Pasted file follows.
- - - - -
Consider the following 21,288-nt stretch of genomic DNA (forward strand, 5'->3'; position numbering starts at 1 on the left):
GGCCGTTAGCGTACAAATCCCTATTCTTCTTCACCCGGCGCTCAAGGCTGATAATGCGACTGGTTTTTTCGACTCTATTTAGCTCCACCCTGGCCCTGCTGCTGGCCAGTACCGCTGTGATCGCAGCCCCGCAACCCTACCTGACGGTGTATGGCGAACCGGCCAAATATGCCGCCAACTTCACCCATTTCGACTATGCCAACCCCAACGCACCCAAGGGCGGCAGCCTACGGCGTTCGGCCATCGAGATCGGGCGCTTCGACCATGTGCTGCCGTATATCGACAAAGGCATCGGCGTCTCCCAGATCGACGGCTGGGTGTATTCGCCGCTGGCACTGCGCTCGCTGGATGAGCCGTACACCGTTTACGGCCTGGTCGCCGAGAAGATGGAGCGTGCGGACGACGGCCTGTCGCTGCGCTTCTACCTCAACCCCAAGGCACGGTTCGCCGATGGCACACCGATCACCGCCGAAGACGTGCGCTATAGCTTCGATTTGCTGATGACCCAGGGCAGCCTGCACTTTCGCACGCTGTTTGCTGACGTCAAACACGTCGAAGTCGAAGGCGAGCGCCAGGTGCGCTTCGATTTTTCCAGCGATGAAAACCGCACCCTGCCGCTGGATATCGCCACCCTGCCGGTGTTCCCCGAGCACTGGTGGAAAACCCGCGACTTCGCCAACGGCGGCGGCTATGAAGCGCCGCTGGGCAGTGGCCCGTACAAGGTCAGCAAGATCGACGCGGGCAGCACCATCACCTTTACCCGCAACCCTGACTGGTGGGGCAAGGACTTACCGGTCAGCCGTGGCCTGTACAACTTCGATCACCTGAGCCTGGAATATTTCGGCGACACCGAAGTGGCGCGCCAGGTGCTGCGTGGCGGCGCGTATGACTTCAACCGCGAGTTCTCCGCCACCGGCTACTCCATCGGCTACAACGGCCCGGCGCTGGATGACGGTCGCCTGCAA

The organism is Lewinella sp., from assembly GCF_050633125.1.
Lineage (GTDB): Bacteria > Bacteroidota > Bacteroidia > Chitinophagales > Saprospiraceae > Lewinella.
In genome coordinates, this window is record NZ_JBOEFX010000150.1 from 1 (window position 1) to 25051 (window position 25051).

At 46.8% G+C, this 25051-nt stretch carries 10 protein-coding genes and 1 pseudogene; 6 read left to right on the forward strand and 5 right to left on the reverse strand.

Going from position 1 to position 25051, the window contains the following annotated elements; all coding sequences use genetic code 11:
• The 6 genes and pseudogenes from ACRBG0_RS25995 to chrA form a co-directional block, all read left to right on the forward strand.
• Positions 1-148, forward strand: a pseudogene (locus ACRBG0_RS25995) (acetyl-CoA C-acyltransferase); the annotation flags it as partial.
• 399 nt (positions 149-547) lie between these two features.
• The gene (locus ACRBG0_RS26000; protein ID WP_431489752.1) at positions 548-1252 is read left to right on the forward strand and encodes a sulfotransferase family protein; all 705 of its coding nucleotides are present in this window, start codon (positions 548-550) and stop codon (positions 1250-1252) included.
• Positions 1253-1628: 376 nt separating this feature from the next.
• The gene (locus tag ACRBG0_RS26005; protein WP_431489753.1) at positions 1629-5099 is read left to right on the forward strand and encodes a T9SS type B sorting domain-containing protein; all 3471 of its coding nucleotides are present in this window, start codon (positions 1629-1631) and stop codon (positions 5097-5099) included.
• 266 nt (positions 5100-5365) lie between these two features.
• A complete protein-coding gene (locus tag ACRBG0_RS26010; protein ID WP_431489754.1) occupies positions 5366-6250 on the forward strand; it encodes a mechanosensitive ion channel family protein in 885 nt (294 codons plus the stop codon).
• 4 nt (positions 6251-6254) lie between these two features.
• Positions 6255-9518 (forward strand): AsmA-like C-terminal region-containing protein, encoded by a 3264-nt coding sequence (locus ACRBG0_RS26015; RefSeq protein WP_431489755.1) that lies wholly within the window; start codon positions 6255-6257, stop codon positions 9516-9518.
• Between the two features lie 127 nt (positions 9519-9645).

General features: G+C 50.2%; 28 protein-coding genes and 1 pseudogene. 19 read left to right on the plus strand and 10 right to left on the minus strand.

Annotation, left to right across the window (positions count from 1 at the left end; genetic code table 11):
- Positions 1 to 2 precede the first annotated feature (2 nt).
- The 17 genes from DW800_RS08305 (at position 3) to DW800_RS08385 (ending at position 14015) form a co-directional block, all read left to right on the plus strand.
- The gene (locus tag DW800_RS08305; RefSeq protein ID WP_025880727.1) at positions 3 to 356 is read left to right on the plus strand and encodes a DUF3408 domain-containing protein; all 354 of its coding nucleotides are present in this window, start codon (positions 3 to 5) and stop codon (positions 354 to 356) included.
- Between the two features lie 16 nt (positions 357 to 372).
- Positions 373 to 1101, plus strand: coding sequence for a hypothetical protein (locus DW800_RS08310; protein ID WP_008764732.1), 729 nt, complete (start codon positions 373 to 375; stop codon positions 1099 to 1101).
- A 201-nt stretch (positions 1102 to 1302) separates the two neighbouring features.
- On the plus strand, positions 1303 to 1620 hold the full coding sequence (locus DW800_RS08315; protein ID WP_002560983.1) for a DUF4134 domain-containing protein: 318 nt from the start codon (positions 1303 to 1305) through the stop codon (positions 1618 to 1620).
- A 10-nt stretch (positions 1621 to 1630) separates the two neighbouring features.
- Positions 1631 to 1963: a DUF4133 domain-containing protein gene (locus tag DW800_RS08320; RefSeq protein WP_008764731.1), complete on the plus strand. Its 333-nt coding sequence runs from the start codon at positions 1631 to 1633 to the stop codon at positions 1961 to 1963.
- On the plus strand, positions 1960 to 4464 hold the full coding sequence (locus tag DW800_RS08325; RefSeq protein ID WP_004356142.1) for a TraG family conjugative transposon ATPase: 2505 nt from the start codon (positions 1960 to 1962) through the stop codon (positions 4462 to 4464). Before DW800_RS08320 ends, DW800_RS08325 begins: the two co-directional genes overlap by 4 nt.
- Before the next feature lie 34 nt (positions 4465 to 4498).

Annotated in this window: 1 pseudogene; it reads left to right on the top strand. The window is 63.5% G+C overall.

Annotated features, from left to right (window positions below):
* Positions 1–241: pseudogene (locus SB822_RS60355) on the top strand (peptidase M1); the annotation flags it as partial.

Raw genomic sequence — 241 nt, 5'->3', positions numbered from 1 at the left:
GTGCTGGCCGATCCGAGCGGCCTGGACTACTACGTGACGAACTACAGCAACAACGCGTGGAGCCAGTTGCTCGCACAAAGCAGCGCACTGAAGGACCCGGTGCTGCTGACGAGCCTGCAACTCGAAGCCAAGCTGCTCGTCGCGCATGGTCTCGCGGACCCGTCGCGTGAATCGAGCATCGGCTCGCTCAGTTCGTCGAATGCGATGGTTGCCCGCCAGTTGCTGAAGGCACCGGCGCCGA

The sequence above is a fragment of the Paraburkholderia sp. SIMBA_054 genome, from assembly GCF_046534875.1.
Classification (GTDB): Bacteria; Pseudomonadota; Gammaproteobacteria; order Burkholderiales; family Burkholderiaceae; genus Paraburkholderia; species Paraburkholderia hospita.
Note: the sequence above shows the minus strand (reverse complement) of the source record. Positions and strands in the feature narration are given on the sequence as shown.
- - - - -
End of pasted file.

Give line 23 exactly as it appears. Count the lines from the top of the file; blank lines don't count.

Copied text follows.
- The gene (locus tag DW800_RS08305; RefSeq protein ID WP_025880727.1) at positions 3 to 356 is read left to right on the plus strand and encodes a DUF3408 domain-containing protein; all 354 of its coding nucleotides are present in this window, start codon (positions 3 to 5) and stop codon (positions 354 to 356) included.